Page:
Ax-1 docking
The Ax-1 Crew Dragon spacecraft docked with the space station early April 9, a little more than 21 hours after launch from Florida. Credit: NASA TV

WASHINGTON — A Crew Dragon undocked from the International Space Station April 24 carrying four private astronauts who spent nearly twice as long on the station as originally planned.

The Crew Dragon spacecraft Endeavour undocked from the station at 9:10 p.m. Eastern. The undocking sets up a splashdown off the Florida coast scheduled for 1:06 p.m. Eastern April 25. While SpaceX has several potential landing sites to choose from, NASA said the primary site is in the Atlantic Ocean offshore from Jacksonville.

“Thanks once again for all of the support through this amazing adventure that we’ve had, even longer and more exciting than we thought,” Michael López-Alegría, commander of the Crew Dragon spacecraft, told space station controllers once the spacecraft departed the vicinity of the ISS shortly after undocking.

The undocking marks the final phase of Axiom Space’s Ax-1 mission, which started with an April 8 launch on a Falcon 9 from the Kennedy Space Center. The mission, the first private astronaut mission by a U.S. spacecraft to the ISS, is commanded by López-Alegría, a former NASA astronaut, with three customers: Larry Connor, Eytan Stibbe and Mark Pathy.

Endeavour docked to the ISS April 9 for what was originally billed as an eight-day stay. However, the spacecraft spent more than 15 days at the station, its departure delayed primarily by poor weather at splashdown locations. Neither NASA nor Axiom Space elaborated on the specific weather criteria, like winds or wave conditions, that prevented a splashdown, other than “marginally high winds” that delayed the undocking from April 23 to April 24.

The extended stay did not materially affect station operations. “NASA and Axiom mission planning prepared for the possibility of additional time on station for the private astronauts, and there are sufficient provisions for all 11 crew members aboard the space station,” the agency said in an April 20 blog post.

It did raise questions, though, about whether it would cost Axiom and its private astronaut customers more money. “The agreement between NASA and Axiom allowed for the possibility of extra days,” Axiom spokesperson Dakota Orlando told SpaceNews April 24, but did not answer questions about the details of that agreement.

NASA spokesperson Stephanie Schierholz said April 24 that the agreement included an “equitable balance” to cover delays. “Knowing that International Space Station mission objectives like the recently conducted Russian spacewalk or weather challenges could result in a delayed undock, NASA negotiated the contract with a strategy that does not require reimbursement for additional undock delays,” she said.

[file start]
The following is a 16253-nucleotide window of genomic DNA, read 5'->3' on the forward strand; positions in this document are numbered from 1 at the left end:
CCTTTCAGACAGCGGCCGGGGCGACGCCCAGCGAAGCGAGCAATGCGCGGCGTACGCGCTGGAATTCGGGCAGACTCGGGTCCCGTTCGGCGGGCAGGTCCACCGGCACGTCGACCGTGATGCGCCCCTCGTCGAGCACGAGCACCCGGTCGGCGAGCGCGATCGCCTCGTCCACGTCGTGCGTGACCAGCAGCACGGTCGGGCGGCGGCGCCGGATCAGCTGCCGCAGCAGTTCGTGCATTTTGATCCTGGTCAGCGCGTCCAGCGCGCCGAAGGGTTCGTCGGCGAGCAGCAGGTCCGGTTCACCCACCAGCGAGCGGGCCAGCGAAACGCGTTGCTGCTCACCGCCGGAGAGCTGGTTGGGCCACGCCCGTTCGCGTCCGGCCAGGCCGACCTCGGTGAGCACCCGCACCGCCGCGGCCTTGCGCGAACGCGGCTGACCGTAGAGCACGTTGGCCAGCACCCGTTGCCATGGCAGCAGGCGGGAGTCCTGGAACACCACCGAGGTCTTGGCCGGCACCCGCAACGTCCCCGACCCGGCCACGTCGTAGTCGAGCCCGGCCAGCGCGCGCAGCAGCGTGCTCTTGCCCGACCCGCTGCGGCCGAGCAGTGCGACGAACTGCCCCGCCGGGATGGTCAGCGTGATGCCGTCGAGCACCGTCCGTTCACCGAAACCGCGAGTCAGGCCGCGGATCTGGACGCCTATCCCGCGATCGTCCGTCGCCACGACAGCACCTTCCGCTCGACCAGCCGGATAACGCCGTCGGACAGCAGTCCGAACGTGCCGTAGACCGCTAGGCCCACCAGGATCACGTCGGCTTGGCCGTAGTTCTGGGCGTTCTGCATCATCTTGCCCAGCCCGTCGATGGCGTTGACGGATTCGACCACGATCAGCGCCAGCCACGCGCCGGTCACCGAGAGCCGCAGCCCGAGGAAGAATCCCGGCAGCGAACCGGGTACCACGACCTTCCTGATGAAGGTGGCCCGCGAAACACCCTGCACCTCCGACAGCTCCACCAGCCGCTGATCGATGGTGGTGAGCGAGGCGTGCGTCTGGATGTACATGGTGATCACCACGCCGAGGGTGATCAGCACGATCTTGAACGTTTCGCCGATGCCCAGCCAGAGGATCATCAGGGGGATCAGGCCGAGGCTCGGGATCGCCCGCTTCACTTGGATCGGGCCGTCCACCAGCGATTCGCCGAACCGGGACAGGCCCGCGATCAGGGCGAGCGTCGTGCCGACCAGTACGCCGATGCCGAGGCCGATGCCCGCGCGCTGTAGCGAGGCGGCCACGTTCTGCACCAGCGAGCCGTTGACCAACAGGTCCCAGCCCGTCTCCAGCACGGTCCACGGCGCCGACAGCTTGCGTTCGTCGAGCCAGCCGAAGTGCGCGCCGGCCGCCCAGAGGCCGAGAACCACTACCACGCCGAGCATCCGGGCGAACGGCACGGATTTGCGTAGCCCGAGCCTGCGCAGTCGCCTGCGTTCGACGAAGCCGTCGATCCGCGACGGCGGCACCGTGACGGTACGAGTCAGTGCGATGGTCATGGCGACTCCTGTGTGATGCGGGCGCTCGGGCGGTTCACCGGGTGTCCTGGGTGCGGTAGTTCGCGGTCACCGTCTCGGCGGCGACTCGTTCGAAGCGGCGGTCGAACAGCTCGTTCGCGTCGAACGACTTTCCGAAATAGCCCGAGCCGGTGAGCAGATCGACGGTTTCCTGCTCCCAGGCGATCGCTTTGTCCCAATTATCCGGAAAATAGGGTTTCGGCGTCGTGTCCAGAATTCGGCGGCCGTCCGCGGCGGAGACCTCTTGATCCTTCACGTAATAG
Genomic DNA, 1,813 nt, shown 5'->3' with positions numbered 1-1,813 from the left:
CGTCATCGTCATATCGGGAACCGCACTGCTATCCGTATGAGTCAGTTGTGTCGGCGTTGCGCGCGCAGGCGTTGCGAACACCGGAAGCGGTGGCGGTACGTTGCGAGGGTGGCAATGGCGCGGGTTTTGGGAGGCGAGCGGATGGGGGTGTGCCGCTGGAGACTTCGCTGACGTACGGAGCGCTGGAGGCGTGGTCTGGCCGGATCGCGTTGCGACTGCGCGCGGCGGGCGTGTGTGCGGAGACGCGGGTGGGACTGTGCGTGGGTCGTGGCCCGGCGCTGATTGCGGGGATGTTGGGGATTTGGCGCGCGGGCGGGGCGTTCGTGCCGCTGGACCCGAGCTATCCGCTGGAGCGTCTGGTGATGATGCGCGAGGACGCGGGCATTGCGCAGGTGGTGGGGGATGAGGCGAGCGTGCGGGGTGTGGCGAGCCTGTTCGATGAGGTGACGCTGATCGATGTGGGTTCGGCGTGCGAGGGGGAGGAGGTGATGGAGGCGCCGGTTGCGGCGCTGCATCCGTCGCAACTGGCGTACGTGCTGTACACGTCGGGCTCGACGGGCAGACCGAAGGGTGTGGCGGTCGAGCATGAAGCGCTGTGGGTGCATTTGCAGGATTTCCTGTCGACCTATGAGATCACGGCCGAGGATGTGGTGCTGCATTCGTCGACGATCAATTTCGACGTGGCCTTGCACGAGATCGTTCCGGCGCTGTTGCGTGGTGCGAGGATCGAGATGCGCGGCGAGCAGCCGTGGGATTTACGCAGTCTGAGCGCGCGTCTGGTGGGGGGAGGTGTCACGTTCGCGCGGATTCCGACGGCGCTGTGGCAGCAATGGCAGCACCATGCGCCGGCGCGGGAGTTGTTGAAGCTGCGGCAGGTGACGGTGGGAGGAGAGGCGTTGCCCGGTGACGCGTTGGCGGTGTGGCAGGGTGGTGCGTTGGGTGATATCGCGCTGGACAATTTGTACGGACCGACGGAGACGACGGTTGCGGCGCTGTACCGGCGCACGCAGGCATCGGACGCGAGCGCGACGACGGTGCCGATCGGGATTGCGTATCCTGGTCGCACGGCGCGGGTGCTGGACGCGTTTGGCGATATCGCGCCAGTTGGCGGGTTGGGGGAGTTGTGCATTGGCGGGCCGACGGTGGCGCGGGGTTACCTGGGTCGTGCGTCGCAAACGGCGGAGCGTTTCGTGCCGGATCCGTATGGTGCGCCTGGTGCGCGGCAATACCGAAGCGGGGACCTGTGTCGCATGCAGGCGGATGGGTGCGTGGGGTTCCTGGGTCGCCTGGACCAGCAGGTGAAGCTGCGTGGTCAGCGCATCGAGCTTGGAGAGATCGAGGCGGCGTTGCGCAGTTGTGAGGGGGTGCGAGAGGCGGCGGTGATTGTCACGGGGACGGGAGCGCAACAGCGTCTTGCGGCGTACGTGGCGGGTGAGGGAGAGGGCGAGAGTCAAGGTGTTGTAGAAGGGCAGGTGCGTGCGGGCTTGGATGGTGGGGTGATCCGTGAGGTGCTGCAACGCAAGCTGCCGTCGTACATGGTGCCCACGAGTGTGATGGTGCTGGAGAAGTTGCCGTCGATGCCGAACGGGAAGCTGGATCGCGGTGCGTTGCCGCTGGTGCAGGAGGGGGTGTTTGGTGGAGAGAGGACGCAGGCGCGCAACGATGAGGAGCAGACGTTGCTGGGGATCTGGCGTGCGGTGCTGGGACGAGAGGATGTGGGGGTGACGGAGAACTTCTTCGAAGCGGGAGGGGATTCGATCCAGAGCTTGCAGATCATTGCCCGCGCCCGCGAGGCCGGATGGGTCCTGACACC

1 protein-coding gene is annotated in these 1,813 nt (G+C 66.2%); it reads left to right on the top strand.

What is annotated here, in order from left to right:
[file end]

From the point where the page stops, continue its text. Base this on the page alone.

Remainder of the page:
The additional time on the station didn’t go to waste. The four private astronauts had a “tightly packed research schedule,” Orlando said, at times working 14 hours a day. “With the delay, they have continued working on these research and outreach projects at a more leisurely pace, with additional time to enjoy views of the blue planet.”

Before the launch, Axiom executives emphasized the research they would do over the sightseeing that the station would offer. “They’re not up there to place their noses on the window. They really are going up there to do meaningful research,” said Michael Suffredini, president and chief executive of Axiom Space, at a briefing about the mission in February.

The undocking was not affected by an ISS maneuver April 23. The Progress MS-18 spacecraft docked to the station’s Russian segment fired its thrusters for 10 minutes and 23 seconds to increase the station’s orbit by about two kilometers. NASA advertised the maneuver as one that “optimizes phasing for future visiting vehicles arriving at the station,” but was originally described as one to avoid a piece of debris projected to come close to the station.

NASA spokesperson Gary Jordan said that while flight controllers were tracking a potential conjunction, or close approach, of debris to the station, “the conjunction went green,” or no longer posed a threat. “Flight control teams elected to proceed with a nominal reboost,” he said.

The debris in question, Jordan said, was an object with a NORAD ID of 51157, and is one of more than a thousand pieces of tracked debris created by Russia’s antisatellite weapon demonstration in November 2021 that destroyed a defunct Russian satellite, Cosmos 1408.

Jeff Foust writes about space policy, commercial space, and related topics for SpaceNews. He earned a Ph.D. in planetary sciences from the Massachusetts Institute of Technology and a bachelor’s degree with honors in geophysics and planetary science...